This is my first step to blogging world, where words matter and quality counts. I was befuddled while searching for my first blog topic. For last one month I was working on PIC 16F877 faced some challenges which i was not aware of. So finalized that I’m going to write on issues I faced. In this blog would like to start with stack-overflow in embedded-systems. First of all, I gone through Wikipedia description of stack overflow. There’s nothing wrong with the description – it’s just incomplete from an embedded systems perspective. So decided to investigate on that and start a blog.
What’s your stack size set to?
Which stack is overflowing?
- An interrupt service routine can use up a huge amount of space on the stack. This problem is arise if your system allows interrupts to be nested (that is, it allows an ISR to itself be interrupted).
- Certain library functions (like printf and companions) can use an enormous amount of stack space.
- Calling functions in nested manner, going beyond your stack size.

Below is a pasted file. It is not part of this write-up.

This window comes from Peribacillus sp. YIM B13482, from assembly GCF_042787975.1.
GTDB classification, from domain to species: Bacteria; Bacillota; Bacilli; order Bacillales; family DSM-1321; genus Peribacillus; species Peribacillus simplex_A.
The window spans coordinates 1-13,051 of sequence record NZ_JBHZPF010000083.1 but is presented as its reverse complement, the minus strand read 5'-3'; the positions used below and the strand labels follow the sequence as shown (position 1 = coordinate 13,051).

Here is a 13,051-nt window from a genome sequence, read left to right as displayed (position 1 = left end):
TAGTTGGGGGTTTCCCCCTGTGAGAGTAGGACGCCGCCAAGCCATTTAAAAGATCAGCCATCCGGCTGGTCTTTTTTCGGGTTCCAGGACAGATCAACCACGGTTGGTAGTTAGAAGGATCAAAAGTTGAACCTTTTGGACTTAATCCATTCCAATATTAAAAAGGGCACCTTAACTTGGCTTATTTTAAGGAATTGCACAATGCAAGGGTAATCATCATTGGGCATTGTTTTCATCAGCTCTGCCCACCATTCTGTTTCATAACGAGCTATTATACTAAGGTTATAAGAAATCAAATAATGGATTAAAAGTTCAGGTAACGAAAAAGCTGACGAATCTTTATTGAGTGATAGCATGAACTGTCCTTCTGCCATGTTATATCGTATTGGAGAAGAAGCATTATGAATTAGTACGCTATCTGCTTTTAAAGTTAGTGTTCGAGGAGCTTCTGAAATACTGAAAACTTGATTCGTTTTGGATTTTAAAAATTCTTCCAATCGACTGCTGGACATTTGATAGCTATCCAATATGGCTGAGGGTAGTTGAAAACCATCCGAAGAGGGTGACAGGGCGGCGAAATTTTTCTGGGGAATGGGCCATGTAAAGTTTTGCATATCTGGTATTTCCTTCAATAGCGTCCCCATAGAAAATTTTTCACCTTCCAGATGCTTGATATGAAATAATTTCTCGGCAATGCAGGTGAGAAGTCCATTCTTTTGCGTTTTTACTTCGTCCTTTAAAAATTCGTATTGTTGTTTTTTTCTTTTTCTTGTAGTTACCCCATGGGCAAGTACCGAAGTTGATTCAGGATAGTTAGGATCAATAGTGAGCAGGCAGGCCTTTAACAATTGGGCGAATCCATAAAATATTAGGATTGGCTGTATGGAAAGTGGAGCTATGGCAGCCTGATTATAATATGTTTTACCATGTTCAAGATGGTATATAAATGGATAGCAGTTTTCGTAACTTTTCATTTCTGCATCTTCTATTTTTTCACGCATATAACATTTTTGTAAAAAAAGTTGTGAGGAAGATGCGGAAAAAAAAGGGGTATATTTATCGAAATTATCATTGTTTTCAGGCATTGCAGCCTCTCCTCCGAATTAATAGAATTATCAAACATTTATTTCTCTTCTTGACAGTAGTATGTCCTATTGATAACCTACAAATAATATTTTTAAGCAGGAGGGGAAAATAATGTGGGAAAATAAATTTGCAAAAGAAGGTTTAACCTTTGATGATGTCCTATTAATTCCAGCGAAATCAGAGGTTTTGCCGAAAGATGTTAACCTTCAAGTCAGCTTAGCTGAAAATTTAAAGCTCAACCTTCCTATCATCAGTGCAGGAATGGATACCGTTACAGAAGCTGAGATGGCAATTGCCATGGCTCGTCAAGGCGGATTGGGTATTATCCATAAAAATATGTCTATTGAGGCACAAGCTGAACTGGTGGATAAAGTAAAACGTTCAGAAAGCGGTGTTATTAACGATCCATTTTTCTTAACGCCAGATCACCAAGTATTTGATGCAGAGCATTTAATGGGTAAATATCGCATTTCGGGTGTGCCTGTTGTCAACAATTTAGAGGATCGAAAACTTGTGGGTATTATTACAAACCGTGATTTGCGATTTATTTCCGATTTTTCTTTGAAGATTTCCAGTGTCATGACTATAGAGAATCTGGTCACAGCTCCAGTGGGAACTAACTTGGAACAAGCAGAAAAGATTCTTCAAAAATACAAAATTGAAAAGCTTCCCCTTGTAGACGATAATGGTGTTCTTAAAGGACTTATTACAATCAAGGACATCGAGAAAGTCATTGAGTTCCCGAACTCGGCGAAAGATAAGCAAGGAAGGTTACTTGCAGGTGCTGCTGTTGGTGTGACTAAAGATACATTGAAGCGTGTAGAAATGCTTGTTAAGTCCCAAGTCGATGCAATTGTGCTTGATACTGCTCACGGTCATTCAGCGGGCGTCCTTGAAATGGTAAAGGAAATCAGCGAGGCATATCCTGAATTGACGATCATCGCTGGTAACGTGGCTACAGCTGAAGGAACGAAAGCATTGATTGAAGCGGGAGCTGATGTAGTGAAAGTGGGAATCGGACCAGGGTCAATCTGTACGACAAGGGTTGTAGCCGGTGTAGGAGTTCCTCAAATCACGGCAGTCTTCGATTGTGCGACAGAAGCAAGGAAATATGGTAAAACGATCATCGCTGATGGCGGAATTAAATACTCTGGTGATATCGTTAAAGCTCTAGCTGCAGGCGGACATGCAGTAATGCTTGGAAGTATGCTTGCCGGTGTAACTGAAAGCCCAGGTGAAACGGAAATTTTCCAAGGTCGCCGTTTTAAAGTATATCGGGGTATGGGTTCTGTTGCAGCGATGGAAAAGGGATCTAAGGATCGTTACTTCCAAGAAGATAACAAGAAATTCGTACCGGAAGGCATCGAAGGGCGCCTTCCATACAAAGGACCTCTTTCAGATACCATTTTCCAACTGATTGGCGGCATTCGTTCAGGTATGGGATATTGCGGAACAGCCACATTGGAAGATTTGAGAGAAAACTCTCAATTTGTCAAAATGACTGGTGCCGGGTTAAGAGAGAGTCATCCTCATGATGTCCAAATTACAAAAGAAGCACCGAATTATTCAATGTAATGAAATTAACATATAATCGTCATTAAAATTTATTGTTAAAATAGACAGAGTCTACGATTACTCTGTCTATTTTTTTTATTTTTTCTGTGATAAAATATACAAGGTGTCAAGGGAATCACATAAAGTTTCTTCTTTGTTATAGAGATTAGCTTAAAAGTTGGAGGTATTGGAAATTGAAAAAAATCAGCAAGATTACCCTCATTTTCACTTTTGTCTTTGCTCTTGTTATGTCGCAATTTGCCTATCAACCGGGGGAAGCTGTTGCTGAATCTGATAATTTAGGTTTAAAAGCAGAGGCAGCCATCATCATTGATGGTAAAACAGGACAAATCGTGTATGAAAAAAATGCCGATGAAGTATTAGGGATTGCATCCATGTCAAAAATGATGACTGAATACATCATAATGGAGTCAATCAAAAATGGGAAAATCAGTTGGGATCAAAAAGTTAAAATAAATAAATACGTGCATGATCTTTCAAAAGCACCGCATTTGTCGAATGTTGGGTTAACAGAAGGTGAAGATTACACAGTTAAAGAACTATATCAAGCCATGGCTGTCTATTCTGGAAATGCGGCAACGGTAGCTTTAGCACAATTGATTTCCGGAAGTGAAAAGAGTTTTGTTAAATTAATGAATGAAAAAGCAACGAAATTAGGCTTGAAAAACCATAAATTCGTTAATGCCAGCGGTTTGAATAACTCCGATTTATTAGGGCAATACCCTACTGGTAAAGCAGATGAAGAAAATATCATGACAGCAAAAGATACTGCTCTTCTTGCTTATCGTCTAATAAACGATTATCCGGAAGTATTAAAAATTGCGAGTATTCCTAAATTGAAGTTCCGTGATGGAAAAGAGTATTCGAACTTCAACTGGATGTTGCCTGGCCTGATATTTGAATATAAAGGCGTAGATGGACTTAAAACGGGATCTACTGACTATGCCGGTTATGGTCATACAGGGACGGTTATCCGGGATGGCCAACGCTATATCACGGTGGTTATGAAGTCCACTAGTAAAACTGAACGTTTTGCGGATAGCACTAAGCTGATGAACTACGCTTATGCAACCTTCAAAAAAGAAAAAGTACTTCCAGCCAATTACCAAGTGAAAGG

- If you are writing partially in assembly language, and you failing to pop every register that you pushed? This often occurs if you have more than one exit point from a function or ISR.
- If you are writing entirely in assembly language, and you are not setting up the stack pointer correctly, and you don’t know which way the stack grows?
- Have you made the mistake of programming a micro-controller that you don’t understand? For example, low end PIC processors have a tiny call stack which is easily overflowed. If you are programming a PIC and don’t know about this limitation, then I’m not surprised you are having problems.